56 LI school districts poised for cuts in state aid as COVID relief money runs out

The challenges come as pandemic-related funding is set to run out amid proposals to cut state aid.

Rachel Yonkunas

Mar 21, 2024, 10:33 PM

Updated 60 days ago


School districts across Long Island are facing hard choices as they prepare their budgets for the 2024-2025 school year. Several districts have already announced plans to lay off teachers and eliminate positions altogether.
The challenges come as pandemic-related funding is set to run out amid proposals to cut state aid.
Gov. Kathy Hochul has proposed cuts in Foundation Aid to 56 Long Island school districts. She said the drop in state aid is tied to declining student enrollment numbers.
A provision of the Foundation Aid previously allowed schools to use larger enrollment numbers from previous years to prevent steep drops in state aid.
“No one was really anticipating that there would be cuts to school aid,” said Robert Lowry, Jr., from the Council of School Superintendents. “In some cases, the cuts are fairly dramatic.”
Long Beach Public Schools are poised to lose $4.3 million in state foundation aid due to these changes.
“This cut in aid would have a catastrophic effect on district students, resulting in potential program cuts, layoffs to staff, and/or the closing of an elementary school,” said Dr. Jennifer Gallagher, superintendent of schools. “We do not want to cut programs for students or increase the burden on taxpayers, so restoration of these cuts is essential.”
However, some school districts that would get boosts in state foundation aid are still proposing staffing cuts.
The Riverhead Central School District is slated to see a $1.3 million increase in state foundation aid. However, district officials are looking to eliminate 38 teaching positions and 18 teaching assistant positions.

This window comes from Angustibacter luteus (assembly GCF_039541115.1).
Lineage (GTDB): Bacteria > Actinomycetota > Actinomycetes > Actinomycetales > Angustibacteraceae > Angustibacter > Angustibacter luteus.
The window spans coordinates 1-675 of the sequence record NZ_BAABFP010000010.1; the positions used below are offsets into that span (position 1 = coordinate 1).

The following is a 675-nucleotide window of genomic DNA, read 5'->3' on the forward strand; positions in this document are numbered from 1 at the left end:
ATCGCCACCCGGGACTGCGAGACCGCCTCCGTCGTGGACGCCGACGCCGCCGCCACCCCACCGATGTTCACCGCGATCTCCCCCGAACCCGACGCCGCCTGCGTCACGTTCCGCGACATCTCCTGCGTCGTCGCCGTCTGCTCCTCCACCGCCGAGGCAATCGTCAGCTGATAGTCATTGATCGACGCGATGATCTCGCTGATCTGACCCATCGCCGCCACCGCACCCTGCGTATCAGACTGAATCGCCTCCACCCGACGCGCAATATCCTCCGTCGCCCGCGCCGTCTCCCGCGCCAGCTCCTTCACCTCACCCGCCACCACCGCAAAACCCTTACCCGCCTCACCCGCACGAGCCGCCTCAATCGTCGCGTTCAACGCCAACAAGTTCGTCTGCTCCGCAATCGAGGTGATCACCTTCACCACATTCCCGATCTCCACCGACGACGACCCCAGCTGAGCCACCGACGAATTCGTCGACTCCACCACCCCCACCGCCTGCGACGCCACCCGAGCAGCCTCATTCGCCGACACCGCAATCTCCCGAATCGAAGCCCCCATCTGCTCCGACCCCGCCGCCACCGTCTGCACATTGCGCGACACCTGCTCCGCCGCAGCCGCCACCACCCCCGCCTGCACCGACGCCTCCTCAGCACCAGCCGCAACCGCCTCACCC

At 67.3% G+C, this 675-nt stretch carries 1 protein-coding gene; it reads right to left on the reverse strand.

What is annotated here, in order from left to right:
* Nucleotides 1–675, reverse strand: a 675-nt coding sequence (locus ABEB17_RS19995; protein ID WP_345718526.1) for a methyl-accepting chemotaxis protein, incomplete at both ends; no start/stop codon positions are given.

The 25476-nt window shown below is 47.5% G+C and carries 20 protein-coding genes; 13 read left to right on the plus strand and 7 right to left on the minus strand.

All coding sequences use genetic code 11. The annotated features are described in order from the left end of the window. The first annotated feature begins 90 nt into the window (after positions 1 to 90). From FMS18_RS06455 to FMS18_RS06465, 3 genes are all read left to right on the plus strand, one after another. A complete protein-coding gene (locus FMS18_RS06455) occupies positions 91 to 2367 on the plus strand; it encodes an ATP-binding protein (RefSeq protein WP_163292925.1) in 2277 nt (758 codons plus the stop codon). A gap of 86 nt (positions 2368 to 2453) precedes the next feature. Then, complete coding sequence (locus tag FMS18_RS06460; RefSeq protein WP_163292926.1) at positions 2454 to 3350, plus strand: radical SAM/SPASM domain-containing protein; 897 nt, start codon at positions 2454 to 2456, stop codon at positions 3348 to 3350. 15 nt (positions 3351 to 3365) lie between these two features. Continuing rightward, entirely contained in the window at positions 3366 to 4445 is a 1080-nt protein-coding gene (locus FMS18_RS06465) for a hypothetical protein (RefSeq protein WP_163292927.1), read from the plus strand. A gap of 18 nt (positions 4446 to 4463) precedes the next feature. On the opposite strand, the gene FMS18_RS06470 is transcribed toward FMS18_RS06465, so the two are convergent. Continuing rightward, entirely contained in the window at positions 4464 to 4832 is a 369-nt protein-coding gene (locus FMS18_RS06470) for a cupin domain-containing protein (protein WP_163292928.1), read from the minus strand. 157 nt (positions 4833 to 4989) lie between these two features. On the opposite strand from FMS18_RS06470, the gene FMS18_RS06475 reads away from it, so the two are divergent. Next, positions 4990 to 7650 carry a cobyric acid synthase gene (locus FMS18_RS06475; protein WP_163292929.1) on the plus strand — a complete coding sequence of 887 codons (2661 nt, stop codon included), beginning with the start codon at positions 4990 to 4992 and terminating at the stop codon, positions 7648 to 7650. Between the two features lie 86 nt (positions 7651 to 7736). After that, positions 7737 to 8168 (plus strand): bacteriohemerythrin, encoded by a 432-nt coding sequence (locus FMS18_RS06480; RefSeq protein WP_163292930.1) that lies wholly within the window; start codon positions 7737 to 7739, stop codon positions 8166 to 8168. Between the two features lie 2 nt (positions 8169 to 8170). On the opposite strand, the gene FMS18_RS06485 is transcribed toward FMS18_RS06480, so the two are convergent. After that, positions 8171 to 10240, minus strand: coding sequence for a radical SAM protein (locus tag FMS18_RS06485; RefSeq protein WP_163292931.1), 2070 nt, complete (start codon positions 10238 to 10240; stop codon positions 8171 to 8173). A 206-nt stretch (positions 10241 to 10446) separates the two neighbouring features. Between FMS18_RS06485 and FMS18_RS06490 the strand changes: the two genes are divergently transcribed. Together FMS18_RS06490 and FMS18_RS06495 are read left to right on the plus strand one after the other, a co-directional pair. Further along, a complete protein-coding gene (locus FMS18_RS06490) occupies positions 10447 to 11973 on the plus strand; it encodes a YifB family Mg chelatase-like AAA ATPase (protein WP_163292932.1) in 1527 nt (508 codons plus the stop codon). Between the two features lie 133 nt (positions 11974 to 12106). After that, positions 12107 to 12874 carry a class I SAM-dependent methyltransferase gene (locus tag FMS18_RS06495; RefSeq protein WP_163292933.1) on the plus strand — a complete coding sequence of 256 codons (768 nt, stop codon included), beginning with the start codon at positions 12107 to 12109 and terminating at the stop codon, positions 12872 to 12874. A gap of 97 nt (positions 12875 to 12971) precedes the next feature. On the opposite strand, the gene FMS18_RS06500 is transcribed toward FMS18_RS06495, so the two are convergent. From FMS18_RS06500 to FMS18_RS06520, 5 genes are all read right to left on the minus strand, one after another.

Another reason districts are facing budget shortfalls is because federal COVID-19 relief money will run out by Sept. 30. Many schools used that funding to hire additional staff to address mental health issues and learning loss caused by the pandemic.
Riverhead CSD hired at least 18 staff members during the pandemic, including 13 teachers, three psychologists, a social worker and a guidance counselor.
They also used some of the funds to create new programs by adding “elementary specialists” to provide small group targeted instruction for students. The district allocated $4.6 million of pandemic-related funding into their budget for the 2023-2024 school year.
Districts knew the COVID-19 relief money would end and that it should mainly be used for non-recurring expenses. However, schools saw a mental health crisis during the pandemic and that is what they needed to prioritize.
Many educators said the crisis is still here and the problem they now face is sustaining programs after relief money runs out. Districts must decide whether they can afford to keep giving students all the help they need.
“We heard a lot of concern about financial sustainability,” said Lowry, Jr. “I’d say the number one thing we hear anecdotally from superintendents is we're doing so much more to help children and families than ever before. Not just academics, but things like mental health services, health care, childcare, after school care. These needs have grown dramatically and schools have taken on wider responsibilities.”

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